The traditionally angry, violence exalting, drug encouraging lyrics, have been replaced by songs of hope, and calls for peace in Brazil’s favelas.
The funk of Rio evolved from the Miami bass and freestyle , developing eventually an identity of its own and a symbol of the crudest realities of the favelas; rhythms reminiscent of machine gun fire, and lyrics revering crime and the sexual objectification of women.
In the last year, efforts of the Units of Pacification Police (UPP) have resulted in the return of territories once dominated by drug dealers, to the common folk. As a result, the dirty favela funk, has been replaced by tunes of peace, unity and hope.
“Life is not so beautiful here, but there can be art and culture within the slum,” sings MC 2B. In his rap, DJ Ball sends the message: “Favela free, I pray peace. We want to see our children grow up and not taking gunfire.”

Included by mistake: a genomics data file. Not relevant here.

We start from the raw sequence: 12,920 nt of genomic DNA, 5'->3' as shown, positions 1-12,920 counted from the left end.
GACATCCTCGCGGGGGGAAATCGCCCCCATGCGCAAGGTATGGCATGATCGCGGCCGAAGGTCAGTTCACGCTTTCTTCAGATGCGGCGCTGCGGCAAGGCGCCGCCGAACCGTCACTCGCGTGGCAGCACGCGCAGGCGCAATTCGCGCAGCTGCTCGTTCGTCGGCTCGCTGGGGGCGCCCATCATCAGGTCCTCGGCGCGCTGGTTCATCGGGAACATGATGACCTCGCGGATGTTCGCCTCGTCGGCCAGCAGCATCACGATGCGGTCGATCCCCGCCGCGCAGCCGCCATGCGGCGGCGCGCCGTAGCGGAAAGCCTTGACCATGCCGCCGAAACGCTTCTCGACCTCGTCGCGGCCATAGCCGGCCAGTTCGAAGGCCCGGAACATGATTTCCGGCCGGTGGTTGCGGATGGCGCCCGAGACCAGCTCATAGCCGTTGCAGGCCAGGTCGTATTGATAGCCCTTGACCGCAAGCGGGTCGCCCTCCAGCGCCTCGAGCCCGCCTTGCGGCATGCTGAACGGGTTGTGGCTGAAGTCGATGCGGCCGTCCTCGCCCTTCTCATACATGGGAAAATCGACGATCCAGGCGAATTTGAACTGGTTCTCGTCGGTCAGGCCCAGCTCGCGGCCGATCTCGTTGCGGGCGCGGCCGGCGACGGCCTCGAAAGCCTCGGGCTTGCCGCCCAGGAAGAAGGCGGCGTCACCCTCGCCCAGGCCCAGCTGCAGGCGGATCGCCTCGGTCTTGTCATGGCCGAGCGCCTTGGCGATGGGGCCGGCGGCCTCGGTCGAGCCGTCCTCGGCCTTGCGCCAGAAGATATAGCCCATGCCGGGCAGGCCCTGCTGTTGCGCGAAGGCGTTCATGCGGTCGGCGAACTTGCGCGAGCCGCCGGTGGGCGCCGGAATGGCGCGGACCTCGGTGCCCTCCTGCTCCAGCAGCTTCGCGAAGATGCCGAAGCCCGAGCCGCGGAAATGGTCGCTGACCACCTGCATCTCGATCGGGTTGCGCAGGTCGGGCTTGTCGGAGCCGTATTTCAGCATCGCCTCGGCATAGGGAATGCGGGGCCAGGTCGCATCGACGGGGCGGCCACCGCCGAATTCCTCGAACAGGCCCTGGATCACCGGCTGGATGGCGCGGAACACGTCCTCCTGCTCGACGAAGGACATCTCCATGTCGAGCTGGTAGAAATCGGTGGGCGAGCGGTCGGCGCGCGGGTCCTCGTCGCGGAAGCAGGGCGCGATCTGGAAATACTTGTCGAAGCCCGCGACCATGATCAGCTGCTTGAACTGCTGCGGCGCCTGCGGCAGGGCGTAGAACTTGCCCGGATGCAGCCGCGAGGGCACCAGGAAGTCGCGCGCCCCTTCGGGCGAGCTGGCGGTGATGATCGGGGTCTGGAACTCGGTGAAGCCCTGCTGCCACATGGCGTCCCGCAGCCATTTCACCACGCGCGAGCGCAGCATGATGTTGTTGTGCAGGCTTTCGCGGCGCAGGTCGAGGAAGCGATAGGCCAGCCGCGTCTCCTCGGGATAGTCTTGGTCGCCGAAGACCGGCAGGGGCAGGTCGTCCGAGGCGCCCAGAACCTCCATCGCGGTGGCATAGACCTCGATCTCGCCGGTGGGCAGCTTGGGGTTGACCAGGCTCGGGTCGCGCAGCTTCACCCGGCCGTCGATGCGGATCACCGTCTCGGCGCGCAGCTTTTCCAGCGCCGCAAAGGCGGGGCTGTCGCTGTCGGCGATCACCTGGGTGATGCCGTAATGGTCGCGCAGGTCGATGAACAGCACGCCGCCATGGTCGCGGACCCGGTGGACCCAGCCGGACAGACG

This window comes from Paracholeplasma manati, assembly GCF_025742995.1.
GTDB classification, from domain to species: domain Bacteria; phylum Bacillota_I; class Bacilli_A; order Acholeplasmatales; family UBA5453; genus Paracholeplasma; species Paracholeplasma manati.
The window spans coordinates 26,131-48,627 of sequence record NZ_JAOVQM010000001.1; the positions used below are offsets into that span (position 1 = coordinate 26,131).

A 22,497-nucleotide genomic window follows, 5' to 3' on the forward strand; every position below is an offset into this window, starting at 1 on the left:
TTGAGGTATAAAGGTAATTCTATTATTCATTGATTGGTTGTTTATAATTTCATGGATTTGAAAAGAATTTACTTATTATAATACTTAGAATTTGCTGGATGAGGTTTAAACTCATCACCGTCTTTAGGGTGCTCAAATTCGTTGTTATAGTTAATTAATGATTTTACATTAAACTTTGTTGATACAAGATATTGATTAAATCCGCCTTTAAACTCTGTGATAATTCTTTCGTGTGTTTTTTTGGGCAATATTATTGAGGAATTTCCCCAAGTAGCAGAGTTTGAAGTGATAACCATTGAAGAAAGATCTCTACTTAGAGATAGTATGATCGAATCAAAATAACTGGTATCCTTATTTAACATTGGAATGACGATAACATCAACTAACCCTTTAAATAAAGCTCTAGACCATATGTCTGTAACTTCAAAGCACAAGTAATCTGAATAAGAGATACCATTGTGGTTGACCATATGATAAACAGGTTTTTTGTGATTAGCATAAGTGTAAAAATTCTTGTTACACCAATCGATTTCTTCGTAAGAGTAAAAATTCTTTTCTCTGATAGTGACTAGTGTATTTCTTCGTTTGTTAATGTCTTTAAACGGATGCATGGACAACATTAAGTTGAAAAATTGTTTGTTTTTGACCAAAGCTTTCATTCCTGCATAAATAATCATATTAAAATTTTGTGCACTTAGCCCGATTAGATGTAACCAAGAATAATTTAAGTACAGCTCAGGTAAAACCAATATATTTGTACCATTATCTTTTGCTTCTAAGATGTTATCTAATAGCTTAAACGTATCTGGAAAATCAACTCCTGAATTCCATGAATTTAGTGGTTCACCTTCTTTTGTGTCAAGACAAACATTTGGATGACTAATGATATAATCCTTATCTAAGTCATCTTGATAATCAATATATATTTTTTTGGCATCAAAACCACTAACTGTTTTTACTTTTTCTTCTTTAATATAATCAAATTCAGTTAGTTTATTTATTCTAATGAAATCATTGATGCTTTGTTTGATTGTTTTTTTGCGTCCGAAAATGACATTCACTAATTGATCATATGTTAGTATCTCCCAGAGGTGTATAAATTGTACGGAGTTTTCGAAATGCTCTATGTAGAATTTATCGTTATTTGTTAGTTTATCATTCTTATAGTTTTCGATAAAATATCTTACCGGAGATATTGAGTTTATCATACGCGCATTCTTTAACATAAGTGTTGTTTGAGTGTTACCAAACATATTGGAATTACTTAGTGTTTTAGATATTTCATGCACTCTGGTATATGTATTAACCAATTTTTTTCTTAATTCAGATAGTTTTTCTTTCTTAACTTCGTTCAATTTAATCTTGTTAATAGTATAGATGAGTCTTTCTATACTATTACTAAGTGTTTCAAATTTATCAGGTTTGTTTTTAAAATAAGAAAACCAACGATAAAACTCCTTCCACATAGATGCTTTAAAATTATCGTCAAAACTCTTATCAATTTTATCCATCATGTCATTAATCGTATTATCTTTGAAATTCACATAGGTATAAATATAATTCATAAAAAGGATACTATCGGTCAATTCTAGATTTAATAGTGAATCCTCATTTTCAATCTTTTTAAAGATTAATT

MC Henrico, an artist who had a cousin murdered after getting involved with drug dealers from Morro do Borel, chose to not use music as a channel for revenge and seeking criminal empathy. The artist defends the new policing model and sends an important message in his music: “The example we set for our kids is a weapon and a bandit. I still dream of watching a child armed with a book.”
We just hope an example is set, and we get to see the day when Anti-narco-corridos become the big craze.